Milan Cathedral (Duomo di Milano) is the largest church in Italy after St. Peter’s Basilica (Basilica di San Pietro) in Rome and the fourth in the world.
Representative building of Milan and the seat of the Archbishop, the cathedral is dedicated to St. Mary of the Nativity.
Milan Cathedral or Duomo di Milano, located in the square of the same name, is a huge and complex gothic building spread over a length of 158 meters, 93 wide and 108 high.
The Milan Cathedral is of brick construction faced with white/pink marble from the nearby Val d’Ossola quarries. By observing this magnificent cathedral you will be fascinated by the many decorations: the huge bronze doors and the stained glass windows, the spires, the pinnacles, the sculptures and other decorations. The Milan Cathedral has a heritage of over 3000 statues, of which 2300 outside.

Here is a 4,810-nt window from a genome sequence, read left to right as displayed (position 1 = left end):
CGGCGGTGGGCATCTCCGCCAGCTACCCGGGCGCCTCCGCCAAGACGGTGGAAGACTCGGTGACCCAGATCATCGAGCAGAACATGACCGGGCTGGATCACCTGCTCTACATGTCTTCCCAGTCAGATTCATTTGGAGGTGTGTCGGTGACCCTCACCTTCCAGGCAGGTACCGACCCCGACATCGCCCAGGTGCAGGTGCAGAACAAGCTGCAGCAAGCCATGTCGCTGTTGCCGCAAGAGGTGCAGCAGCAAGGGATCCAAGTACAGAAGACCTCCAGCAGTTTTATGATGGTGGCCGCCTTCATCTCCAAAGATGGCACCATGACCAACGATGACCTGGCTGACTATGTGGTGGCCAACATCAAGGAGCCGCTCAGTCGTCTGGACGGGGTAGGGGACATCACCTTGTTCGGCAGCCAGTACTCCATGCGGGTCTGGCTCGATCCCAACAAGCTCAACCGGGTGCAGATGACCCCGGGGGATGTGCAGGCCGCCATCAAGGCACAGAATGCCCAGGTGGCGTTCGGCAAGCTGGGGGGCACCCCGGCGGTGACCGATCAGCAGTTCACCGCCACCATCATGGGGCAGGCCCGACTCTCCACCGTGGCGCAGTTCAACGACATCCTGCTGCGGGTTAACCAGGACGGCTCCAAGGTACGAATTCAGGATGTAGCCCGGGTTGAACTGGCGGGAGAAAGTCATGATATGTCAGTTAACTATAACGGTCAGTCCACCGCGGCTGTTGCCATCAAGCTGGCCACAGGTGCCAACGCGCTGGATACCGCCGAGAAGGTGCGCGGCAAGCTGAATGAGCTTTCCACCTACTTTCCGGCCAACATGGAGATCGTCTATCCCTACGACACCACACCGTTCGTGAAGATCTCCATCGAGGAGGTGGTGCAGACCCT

The construction of the Milan Cathedral began in 1386 and continued for over 5 centuries. It stands in the area where once stood the curch of Santa Maria Maggiore (winter cathedral) and St. Thecla Basilica (summer cathedral). Following the collapse of the bell tower, Archbishop Antonio da Saluzzo began the rebuilding of a new and larger cathedral in place of the two ones existing. It was however the Duke of Milan Gian Galeazzo Visconti who promoted such a so ambitious project with the aim of competing with the other great European cathedrals and thus giving prestige to the expansionist policy of the city led by his family.
Through the following centuries architects, engineers, artists and sculptors, not only Italian but coming from all over Europe, came to Milan.
In 1774 the statue of the Madonnina (4.16 meters high) by the sculptor Giuseppe Perego was placed on the highest spire of the Milan Cathedral. The Madonnina depicts the Virgin Maria and has been the symbol of the city of Milan for over two centuries.
Visitors can access the roof terraces with stairs or lift and from here enjoy a magnificent view over the whole city of Milan.